Don’t get me wrong – I absolutely adored this game and its subsequent sequels, but the tireless repetitiveness of the campaign ground on me after a while. What’s this? Go and kill a target in much the same way you have three times before? Well, okay, but afterwards you’re going to have to explain to me why I’m doing this… I think that the following games did well to avoid the same format of find and kill, find and kill. Not that it wasn’t entertaining, but it did become noticeably repetitive. Oh, and you can’t swim. You can jump up buildings and dive into bales of hay from dizzying heights, but a simple doggy paddle is out of the question. What?!
1. Pokemon Yellow – Rock Tunnel
Pokemon Yellow was my first attempt at trying to catch ’em all, and despite several moments where I wasn’t quite sure what to do or where to go, or why I couldn’t catch anything more than Ratattas or Pidgeys early on in the game, it was quite a smooth ride. Except for when I tried to go through Rock Tunnel. If you’ll cast your mind back to that moment in the game, you probably had the HM for Flash. I didn’t. I didn’t even realise it existed. So I traversed the entire tunnel in the dark, confused, and losing several Pokemon in the process. Needless to say that when I got out eventually, before I had a chance to save, I lost power and had to do the whole thing again. Without Flash. Again. That was a very hard time in my life, let alone my gaming life.
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5. Gran Turismo 5 – Challenges
I know for a fact that no matter how difficult a challenge might be in this game, it can be beaten. But some of the special challenges, such as the races on the Top Gear Test Track, are absolutely crazy. Some of these races are literally won by a hair. Without cutting the track in some locations, getting first place is painfully difficult.
4. Fallout: New Vegas – Deathclaws
For some reason, these guys got pumped up with steroids between Fallout 3 and Fallout: New Vegas. There is more than one type, and the only thing worse than attempting to kill one is taking on a bunch of them. With Yao Guai in Fallout 3, you just had to wait until they got close and then shoot them for a guaranteed kill, but these Deathclaws…it’s almost like they’re wearing armor instead of skin. In fact, it’s like firing a paper bullet into a brick wall and expecting it to make a dent.
3. Demon’s Souls – All of it
Hey, I heard you like being frustrated, so I made your character walk the ramparts of a castle while being chased by a dragon who is hell-bent on burning you and whatever else may be on those ramparts. But wait, THERE’S MORE! Another rampart appears and you have to get across it because the alternative route consists of dogs that will attack until your defenses are broken and then keep attacking until your character is dead. Anyway, that rampart has – you guessed it – another dragon waiting on you to cross it to start giving your character the gift of fire, and that is only in the beginning of the game. Grr…
2. Call of Duty – Multiplayer
Unlike Tom, I feel like it is okay if I die, but what is really frustrating is the fact that every match I am involved in usually feels like it is a one-sided game with my side not getting a chance to even come back to mount an offensive. There is that once-in-a-blue-moon feeling where I get a good killing streak and my team wins, but that is rare. This might be me being somewhat decent in FPS games, but overall, it really gets on my nerves.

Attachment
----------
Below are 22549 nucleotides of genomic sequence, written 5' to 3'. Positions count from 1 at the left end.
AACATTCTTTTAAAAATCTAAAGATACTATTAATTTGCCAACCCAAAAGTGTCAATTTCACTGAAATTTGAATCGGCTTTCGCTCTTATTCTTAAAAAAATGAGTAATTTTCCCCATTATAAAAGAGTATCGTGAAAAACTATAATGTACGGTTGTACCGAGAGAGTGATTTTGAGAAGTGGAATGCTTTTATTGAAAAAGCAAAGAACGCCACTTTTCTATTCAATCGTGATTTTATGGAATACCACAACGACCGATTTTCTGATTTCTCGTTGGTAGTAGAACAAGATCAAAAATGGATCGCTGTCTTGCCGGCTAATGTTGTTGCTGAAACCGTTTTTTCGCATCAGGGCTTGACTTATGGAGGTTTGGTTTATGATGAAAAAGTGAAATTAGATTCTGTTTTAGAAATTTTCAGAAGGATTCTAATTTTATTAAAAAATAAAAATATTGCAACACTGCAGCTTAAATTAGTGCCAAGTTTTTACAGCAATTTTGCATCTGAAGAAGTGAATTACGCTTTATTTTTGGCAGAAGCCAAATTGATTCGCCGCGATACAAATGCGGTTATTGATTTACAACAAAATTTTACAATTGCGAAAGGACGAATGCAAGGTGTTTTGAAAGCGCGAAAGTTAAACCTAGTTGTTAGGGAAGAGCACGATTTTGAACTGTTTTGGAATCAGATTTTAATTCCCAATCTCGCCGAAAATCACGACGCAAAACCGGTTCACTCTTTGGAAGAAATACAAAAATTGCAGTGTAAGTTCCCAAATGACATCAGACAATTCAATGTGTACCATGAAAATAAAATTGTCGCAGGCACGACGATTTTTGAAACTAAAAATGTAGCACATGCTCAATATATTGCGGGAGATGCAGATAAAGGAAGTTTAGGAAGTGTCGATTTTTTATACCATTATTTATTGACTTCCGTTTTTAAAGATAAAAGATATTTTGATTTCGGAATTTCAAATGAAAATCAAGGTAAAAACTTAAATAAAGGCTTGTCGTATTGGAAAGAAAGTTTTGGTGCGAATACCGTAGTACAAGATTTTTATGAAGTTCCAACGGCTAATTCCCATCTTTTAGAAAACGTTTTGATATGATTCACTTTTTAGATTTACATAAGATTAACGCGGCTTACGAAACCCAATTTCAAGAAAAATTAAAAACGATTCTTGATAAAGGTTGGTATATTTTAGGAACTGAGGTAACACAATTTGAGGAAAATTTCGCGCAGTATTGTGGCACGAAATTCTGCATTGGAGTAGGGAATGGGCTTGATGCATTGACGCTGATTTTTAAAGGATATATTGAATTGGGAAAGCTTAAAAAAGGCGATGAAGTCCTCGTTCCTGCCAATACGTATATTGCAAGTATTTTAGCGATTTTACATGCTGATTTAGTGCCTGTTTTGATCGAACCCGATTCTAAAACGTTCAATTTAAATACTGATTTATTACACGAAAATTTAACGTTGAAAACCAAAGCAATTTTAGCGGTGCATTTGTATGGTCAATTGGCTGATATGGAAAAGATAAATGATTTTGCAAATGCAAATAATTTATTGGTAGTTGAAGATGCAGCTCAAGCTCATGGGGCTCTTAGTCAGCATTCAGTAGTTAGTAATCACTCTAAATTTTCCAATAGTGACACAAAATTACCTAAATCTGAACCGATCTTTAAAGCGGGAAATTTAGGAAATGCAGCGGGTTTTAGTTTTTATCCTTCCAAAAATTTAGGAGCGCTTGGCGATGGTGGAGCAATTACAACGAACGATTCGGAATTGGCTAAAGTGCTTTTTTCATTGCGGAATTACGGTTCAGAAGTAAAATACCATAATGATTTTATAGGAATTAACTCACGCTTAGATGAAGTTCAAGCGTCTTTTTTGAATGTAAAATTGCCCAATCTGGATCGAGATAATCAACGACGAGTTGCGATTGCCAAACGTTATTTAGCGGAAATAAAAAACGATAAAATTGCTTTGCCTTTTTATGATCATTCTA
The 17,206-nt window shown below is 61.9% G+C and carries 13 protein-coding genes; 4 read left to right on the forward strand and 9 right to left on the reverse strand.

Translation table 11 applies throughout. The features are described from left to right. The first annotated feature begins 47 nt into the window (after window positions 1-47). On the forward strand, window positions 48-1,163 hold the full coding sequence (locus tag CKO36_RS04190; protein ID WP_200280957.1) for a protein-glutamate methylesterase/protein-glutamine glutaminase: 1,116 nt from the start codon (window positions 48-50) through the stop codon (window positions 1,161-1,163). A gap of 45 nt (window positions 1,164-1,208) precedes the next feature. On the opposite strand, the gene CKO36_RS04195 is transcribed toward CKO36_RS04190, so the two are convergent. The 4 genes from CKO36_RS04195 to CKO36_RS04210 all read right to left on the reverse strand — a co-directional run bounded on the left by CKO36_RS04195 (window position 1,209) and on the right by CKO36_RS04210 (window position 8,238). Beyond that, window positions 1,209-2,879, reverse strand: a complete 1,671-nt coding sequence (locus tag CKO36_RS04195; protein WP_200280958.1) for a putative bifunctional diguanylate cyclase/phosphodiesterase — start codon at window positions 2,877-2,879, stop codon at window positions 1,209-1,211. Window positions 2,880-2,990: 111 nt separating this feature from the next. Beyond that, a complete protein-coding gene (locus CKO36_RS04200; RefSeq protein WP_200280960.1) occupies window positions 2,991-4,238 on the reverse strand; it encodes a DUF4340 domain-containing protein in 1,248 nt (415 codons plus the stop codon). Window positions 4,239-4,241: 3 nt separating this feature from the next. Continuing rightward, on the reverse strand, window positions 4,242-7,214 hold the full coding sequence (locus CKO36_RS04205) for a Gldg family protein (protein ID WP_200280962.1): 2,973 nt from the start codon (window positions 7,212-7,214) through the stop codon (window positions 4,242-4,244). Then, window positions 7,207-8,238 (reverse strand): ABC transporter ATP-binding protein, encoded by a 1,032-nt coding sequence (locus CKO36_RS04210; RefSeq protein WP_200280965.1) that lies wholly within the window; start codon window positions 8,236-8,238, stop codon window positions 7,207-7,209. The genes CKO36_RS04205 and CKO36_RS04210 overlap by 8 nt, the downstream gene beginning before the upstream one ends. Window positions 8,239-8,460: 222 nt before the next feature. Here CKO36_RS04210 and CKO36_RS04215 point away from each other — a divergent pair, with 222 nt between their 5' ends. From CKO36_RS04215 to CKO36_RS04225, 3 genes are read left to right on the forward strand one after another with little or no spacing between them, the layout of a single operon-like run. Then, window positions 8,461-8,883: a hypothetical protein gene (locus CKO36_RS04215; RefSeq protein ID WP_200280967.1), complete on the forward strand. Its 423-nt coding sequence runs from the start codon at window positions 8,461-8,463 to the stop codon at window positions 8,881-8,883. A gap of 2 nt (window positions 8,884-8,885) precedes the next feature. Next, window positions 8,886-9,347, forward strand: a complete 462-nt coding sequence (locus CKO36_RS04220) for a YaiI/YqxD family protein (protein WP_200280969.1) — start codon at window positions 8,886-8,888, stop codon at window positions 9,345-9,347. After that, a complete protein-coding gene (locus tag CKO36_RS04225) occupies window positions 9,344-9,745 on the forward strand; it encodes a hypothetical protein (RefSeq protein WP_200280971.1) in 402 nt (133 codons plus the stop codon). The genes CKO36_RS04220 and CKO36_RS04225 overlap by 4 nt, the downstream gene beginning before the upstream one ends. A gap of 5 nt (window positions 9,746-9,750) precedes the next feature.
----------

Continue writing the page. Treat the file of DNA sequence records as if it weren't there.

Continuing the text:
1. Any Game That Involves Escort Missions
The pinnacle of my anger lies in these stupid missions. Your character is freaking amazing and has awesome skills and you are reduced to escort some weak person who, for some stupid reason, is crucial to your mission. What is worse is that they cannot even fight back if attacked. I mean, come on! Show some aggression for once. Help me out here! Escortees are slow, weak and an unnecessary damper on my gaming experience.
5. The Bouncer – Dauragon
This was the first game I bought with my PS2 when it first came out. This is what I had to play. And nothing else. (But hey, it was Square, right?) So I played through it multiple times. The final boss, Dauragon, had two forms to beat, and he was a challenging sumbitch, but eventually I managed. Surprise, surprise – after you’ve beaten the game a few times, Dauragon decides to add a third, even tougher form to his boss fight. And now you have to beat three in a row, without recovering health in between battles. Nice!
4. Final Fantasy VIII – Not Having the Right Summon
Originally, I was going to write about that damn Fanatics’ Tower in FFVI, but my experience in FFVIII far beat that hell-hole of a place. According to my hazy recollection, after getting all the way to the boss of the game, Ultimecia, and not being able to beat her even after spending up to an hour on a single battle, curing and restoring myself continuously, I got fed up and looked up a FAQ for it. Turns out that a specific Guardian Force that I didn’t have, Doomtrain, was extremely useful in the battle. Of course, the place where you got Doomtrain was blocked off after finishing Disc 3, and due to my awesome saving, I had no game save file from before this to return to. So it was back to start the game over for me. Yay!